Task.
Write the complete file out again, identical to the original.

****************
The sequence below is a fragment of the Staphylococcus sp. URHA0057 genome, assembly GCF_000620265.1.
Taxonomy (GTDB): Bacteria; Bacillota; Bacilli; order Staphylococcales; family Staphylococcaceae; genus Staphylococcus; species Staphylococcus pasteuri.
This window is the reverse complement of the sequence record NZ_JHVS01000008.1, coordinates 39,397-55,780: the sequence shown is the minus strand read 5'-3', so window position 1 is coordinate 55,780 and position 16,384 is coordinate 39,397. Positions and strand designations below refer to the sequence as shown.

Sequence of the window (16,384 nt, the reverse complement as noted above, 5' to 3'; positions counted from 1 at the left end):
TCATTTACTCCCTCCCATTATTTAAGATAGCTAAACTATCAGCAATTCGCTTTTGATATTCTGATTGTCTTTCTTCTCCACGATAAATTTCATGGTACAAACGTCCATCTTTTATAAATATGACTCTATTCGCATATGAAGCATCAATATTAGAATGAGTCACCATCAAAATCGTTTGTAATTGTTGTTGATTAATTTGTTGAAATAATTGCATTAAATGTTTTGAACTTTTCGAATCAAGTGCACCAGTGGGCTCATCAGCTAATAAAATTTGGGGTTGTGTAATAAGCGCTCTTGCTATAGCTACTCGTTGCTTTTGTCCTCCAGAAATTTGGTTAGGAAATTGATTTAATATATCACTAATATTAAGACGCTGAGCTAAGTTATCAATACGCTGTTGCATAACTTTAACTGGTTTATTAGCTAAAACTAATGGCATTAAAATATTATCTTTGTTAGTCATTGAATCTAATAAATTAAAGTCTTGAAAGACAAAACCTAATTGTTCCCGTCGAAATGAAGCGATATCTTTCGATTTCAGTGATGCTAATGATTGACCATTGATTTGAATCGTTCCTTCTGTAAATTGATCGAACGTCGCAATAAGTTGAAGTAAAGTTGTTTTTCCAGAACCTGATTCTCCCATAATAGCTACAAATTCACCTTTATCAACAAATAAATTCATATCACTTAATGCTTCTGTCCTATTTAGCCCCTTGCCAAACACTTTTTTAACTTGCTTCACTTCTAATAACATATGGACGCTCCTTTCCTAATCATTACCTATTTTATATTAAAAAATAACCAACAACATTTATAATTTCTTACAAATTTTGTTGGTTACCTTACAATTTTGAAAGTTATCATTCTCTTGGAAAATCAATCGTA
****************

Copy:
The sequence below is a fragment of the Staphylococcus sp. URHA0057 genome, assembly GCF_000620265.1.
Taxonomy (GTDB): Bacteria; Bacillota; Bacilli; order Staphylococcales; family Staphylococcaceae; genus Staphylococcus; species Staphylococcus pasteuri.
This window is the reverse complement of the sequence record NZ_JHVS01000008.1, coordinates 39,397-55,780: the sequence shown is the minus strand read 5'-3', so window position 1 is coordinate 55,780 and position 16,384 is coordinate 39,397. Positions and strand designations below refer to the sequence as shown.

Sequence of the window (16,384 nt, the reverse complement as noted above, 5' to 3'; positions counted from 1 at the left end):
TCATTTACTCCCTCCCATTATTTAAGATAGCTAAACTATCAGCAATTCGCTTTTGATATTCTGATTGTCTTTCTTCTCCACGATAAATTTCATGGTACAAACGTCCATCTTTTATAAATATGACTCTATTCGCATATGAAGCATCAATATTAGAATGAGTCACCATCAAAATCGTTTGTAATTGTTGTTGATTAATTTGTTGAAATAATTGCATTAAATGTTTTGAACTTTTCGAATCAAGTGCACCAGTGGGCTCATCAGCTAATAAAATTTGGGGTTGTGTAATAAGCGCTCTTGCTATAGCTACTCGTTGCTTTTGTCCTCCAGAAATTTGGTTAGGAAATTGATTTAATATATCACTAATATTAAGACGCTGAGCTAAGTTATCAATACGCTGTTGCATAACTTTAACTGGTTTATTAGCTAAAACTAATGGCATTAAAATATTATCTTTGTTAGTCATTGAATCTAATAAATTAAAGTCTTGAAAGACAAAACCTAATTGTTCCCGTCGAAATGAAGCGATATCTTTCGATTTCAGTGATGCTAATGATTGACCATTGATTTGAATCGTTCCTTCTGTAAATTGATCGAACGTCGCAATAAGTTGAAGTAAAGTTGTTTTTCCAGAACCTGATTCTCCCATAATAGCTACAAATTCACCTTTATCAACAAATAAATTCATATCACTTAATGCTTCTGTCCTATTTAGCCCCTTGCCAAACACTTTTTTAACTTGCTTCACTTCTAATAACATATGGACGCTCCTTTCCTAATCATTACCTATTTTATATTAAAAAATAACCAACAACATTTATAATTTCTTACAAATTTTGTTGGTTACCTTACAATTTTGAAAGTTATCATTCTCTTGGAAAATCAATCGTA